Sacagawea’s descendents’ voices heard

2006-09-04T00:00:00Z Sacagawea’s descendents’ voices heardBy Jodi Rave, The Missoulian - 09/03/2006 Helena Independent Record
September 04, 2006 12:00 am  • 

MANDAREE, N.D —Wanda Fox Sheppard sat beneath a tree-covered arbor with community members for a two-day tribute to a woman many Hidatsa call their relative.

Sheppard counts herself among the hundreds of Sacagawea descendants on the Fort Berthold Reservation, homeland of the Mandan, Hidatsa and Arikara Nation.

Sacagawea’s Hidatsa descendants’ voices, however, have mostly been unheard, unpublished. Many of her relatives have never been vocal, boastful or pushy about their relationship because she was simply another relative.

But others outside the community are hearing their story.

Thousands of Native and non-Natives heard the Hidatsa stories of Sacagawea during the Lewis & Clark Signature Event, “Reunion at the Home of Sakakawea,” in August on Fort Berthold. The reunion was the second-to-last national commemoration to recognize Meriwether Lewis and William Clark’s 1804-1806 expedition.

Several tribal citizens of Fort Berthold recounted stories about Sacagawea’s life among the Hidatsa and Mandan. The one many are becoming familiar with is told by Bulls Eye, which was published in the Van Hook Reporter in April 1925.

“They say she was a Shoshoni among us,” said Bulls Eye, a grandson of Sacagawea. “She was not a Shoshoni. Everybody knew them. They knew her father and mother, too. The interpreter got it wrong and it has been wrong ever since.”

A lot has been wrong and never corrected.

Bulls Eye’s interpreter was Stanley Dean, not Stanley Bean as reported by the Van Hook Reporter, said Sheppard. Her family has documentation to support the claim.

Many generations of Americans believe Sacagawea was a Shoshone captured by the Hidatsa as a child. But it is the Hidatsa who have full accounts of the woman and her life.

Sheppard recently paged through a hardcover book published by the North Dakota State Historical Society in 2005. She pointed to a picture of Hannah Levings Grant, who was used as a Sacagawea model for sculptor Leonard Crunelle, who completed a life-size statue in 1910.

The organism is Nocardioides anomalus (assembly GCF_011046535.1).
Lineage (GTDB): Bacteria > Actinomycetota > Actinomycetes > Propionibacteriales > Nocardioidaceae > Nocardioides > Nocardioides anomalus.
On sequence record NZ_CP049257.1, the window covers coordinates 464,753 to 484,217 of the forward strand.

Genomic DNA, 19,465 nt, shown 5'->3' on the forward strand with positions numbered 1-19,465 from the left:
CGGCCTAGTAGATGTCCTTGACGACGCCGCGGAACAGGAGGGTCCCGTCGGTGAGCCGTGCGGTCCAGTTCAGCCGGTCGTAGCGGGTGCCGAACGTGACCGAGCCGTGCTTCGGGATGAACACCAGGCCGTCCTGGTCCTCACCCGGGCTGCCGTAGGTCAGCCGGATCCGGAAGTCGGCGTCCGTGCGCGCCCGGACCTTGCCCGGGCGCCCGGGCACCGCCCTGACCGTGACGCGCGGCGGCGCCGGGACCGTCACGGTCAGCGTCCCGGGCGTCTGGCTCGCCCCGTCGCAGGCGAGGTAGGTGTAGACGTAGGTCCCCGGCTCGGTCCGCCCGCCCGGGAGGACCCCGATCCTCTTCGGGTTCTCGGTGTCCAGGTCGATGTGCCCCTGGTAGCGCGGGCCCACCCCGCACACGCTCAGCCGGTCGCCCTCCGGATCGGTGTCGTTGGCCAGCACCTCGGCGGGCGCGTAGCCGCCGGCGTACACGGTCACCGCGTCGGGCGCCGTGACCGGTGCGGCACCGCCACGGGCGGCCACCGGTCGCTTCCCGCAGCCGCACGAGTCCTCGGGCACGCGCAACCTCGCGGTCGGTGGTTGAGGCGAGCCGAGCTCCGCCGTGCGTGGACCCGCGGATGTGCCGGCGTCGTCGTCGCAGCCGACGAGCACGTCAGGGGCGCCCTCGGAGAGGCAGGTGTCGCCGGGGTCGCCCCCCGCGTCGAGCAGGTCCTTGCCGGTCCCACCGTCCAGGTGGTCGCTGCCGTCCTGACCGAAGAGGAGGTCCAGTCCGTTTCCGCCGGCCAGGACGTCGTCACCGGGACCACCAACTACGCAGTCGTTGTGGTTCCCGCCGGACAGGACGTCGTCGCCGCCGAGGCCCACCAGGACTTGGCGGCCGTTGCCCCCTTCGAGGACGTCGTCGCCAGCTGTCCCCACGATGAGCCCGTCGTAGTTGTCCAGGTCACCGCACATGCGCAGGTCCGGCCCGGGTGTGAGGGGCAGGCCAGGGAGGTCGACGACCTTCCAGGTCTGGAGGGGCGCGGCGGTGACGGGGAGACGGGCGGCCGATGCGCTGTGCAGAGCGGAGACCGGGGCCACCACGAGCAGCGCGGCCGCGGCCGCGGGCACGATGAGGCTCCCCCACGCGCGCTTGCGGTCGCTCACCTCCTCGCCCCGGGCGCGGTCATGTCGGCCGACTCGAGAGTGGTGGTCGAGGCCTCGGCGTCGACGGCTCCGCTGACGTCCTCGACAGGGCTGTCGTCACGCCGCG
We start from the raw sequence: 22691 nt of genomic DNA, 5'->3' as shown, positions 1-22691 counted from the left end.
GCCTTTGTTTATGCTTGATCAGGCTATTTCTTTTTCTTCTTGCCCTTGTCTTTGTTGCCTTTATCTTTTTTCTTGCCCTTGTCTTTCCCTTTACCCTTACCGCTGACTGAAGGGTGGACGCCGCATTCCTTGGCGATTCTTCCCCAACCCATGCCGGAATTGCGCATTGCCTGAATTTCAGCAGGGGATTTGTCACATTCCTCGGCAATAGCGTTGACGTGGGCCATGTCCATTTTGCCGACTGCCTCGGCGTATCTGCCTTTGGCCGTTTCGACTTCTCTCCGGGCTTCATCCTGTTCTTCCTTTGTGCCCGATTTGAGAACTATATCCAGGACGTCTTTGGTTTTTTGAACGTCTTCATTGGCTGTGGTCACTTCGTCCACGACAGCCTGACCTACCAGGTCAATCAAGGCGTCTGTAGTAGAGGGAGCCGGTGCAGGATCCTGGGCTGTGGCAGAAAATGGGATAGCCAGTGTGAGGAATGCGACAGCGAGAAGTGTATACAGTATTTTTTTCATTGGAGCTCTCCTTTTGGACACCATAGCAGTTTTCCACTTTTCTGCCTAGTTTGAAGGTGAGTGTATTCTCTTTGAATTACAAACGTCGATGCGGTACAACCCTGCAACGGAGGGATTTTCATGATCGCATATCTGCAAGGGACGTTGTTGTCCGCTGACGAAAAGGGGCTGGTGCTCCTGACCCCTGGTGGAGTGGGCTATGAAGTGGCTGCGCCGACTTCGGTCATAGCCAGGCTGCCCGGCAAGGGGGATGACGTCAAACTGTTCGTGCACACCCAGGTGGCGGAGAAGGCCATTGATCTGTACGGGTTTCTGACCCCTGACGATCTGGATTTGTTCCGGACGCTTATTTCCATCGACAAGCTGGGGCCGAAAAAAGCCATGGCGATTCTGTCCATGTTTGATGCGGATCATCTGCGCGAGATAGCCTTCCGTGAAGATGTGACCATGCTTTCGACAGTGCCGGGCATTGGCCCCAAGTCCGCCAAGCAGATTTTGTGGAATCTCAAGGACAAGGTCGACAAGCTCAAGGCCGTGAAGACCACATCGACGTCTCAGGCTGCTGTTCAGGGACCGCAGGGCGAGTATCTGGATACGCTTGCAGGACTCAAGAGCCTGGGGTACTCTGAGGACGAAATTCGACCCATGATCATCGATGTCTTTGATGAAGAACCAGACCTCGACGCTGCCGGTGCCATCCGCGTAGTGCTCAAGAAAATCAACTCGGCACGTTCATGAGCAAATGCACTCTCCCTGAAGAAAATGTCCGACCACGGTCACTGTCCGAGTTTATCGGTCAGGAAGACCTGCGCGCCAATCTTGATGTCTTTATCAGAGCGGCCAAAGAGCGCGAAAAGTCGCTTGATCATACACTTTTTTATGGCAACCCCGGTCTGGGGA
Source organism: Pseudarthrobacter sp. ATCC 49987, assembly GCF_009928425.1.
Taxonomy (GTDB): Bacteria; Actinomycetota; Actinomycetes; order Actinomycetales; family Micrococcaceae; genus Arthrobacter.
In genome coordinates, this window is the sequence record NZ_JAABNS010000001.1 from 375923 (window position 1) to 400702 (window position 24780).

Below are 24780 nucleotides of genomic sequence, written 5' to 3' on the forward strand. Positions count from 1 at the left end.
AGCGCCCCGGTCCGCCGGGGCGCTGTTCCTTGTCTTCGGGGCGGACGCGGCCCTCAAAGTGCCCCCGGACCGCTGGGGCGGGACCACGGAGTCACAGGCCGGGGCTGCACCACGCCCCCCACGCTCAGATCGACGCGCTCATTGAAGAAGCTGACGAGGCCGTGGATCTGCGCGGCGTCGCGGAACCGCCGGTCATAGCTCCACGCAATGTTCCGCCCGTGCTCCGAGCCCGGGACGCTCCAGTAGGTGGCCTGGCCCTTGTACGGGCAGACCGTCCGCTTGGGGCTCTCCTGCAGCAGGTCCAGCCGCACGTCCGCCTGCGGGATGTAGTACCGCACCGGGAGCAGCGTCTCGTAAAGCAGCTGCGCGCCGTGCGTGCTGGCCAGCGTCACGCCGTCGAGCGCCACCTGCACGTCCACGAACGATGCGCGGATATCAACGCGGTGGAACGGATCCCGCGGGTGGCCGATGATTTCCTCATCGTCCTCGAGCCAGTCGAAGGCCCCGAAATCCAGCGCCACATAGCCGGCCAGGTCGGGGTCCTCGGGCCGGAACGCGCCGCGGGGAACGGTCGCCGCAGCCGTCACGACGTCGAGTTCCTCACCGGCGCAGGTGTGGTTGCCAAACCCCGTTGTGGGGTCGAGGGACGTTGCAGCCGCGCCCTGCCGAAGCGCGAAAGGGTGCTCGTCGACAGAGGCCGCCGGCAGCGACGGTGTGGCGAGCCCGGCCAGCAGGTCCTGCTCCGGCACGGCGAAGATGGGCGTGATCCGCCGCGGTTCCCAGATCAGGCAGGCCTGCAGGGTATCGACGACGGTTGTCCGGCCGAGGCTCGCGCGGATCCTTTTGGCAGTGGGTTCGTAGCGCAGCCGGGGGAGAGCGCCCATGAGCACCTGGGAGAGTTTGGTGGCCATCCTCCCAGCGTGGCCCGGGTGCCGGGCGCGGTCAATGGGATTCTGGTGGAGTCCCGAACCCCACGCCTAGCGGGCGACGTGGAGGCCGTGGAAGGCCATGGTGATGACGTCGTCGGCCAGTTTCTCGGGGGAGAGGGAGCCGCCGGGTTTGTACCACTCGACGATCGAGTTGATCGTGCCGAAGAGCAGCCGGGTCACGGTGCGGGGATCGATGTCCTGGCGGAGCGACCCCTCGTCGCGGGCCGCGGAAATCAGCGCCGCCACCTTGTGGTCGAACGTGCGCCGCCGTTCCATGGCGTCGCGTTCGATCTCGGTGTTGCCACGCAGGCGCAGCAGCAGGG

The book’s photo caption reads that Levings Grant is a “direct descendant” of Sacagawea.

“From the very beginning they got that wrong,” said Sheppard.

Yet the people who have the platform to correct the story resist.

“She is not a descendant of Sacagawea,” said Sheppard. “We all know that.”

Sheppard’s connection came from another side of her family.

Levings Grant is Sheppard’s grandmother the mother of Sheppard’s father, Anthony Guy Fox, who married Grace Parshall, the daughter of George and Ruby White Bear Parshall. And that is where one line of Sacagawea’s descendants arise among the Hidatsa.

The Hidatsa who claim Sacagawea as a relative say she had four children — Baptiste, Otter Woman, Cedar Woman and Different Breast. Most people know only of Baptiste, the infant carried by Sacagawea as she traveled with the Corps of Discovery to the Pacific.

Bulls Eye was the son of Otter Woman.

And Cedar Woman had a daughter named Medicine Arm, who married a white man named William Parshall. The couple had three kids, including George Parshall, a great-grandson of Sacagawea.

Sheppard knows all her relatives going back at least eight generations. Sacagawea’s real name was Eagle Woman, or Ma-ishuwea. But interpreters started calling her Bird Woman, or Sacagawea, and that has been wrong all these years, too.

The story of being related to a national icon isn’t a new one, said Sheppard.

Her grandmother, Ruby White Bear Parshall, and her aunt, Pansy Parshall, used to talk about how Sacagawea and her daughter, Otter Woman, were killed while traveling to Fort Buford with 5-year-old Bulls Eye.

“My grandmother Ruby would tell me these things even after I was married and had children. I was young and didn’t listen I guess. She kept telling me she was buried at Fort Buford.”

Ruby and her husband George Parshall used to travel to Poplar, Mont., frequently.

Ruby told Sheppard: “Your grandpa stopped at her gravesite, prayed and made offerings to her and then we’d go on.”

They usually left food offerings of liver and kidney, said Sheppard.

One day, her grandmother told Sheppard to prepare for a road trip. She wanted to take her to Sacagawea’s gravesite. “I got my babies ready,” said Sheppard.

She drove Ruby to Fort Buford, between Sydney, Mont., and Williston, N.D. “When we got to this place where she said she was buried, there were no fences. But you could tell where the buildings were a long time ago. And there were burial mounds.”

It’s always been a mystery among historians as to where Sacagawea lies buried. Some claim she is buried in South Dakota. And she even has a headstone on the Wind River Reservation in Wyoming.

Sheppard returned to Fort Buford a few years ago. “But now they have scouts’ monuments and headstones. It’s all built up to look like the old fort.”

Missoulian Reporter Jodi Rave can be reached at (406) 523-5299 or at

Copyright 2016 Helena Independent Record. All rights reserved. This material may not be published, broadcast, rewritten or redistributed.

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